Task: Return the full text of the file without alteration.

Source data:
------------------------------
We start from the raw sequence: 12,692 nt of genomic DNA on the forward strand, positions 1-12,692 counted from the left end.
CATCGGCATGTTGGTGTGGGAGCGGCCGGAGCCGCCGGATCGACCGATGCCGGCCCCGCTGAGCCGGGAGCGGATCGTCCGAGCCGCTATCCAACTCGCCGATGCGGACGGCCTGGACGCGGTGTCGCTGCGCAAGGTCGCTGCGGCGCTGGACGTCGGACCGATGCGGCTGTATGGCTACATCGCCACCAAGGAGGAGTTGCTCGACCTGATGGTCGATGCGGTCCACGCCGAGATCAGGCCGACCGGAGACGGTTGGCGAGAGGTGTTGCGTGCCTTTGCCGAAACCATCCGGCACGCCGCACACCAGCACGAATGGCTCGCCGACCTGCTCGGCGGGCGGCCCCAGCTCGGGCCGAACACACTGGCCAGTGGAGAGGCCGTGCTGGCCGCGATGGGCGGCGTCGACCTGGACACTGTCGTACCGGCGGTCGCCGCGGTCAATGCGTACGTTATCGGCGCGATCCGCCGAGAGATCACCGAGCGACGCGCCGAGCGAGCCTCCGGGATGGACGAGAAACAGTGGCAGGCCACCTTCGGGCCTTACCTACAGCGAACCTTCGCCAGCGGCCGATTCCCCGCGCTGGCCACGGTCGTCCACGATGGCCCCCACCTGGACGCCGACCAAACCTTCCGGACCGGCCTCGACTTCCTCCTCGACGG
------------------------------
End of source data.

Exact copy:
We start from the raw sequence: 12,692 nt of genomic DNA on the forward strand, positions 1-12,692 counted from the left end.
CATCGGCATGTTGGTGTGGGAGCGGCCGGAGCCGCCGGATCGACCGATGCCGGCCCCGCTGAGCCGGGAGCGGATCGTCCGAGCCGCTATCCAACTCGCCGATGCGGACGGCCTGGACGCGGTGTCGCTGCGCAAGGTCGCTGCGGCGCTGGACGTCGGACCGATGCGGCTGTATGGCTACATCGCCACCAAGGAGGAGTTGCTCGACCTGATGGTCGATGCGGTCCACGCCGAGATCAGGCCGACCGGAGACGGTTGGCGAGAGGTGTTGCGTGCCTTTGCCGAAACCATCCGGCACGCCGCACACCAGCACGAATGGCTCGCCGACCTGCTCGGCGGGCGGCCCCAGCTCGGGCCGAACACACTGGCCAGTGGAGAGGCCGTGCTGGCCGCGATGGGCGGCGTCGACCTGGACACTGTCGTACCGGCGGTCGCCGCGGTCAATGCGTACGTTATCGGCGCGATCCGCCGAGAGATCACCGAGCGACGCGCCGAGCGAGCCTCCGGGATGGACGAGAAACAGTGGCAGGCCACCTTCGGGCCTTACCTACAGCGAACCTTCGCCAGCGGCCGATTCCCCGCGCTGGCCACGGTCGTCCACGATGGCCCCCACCTGGACGCCGACCAAACCTTCCGGACCGGCCTCGACTTCCTCCTCGACGG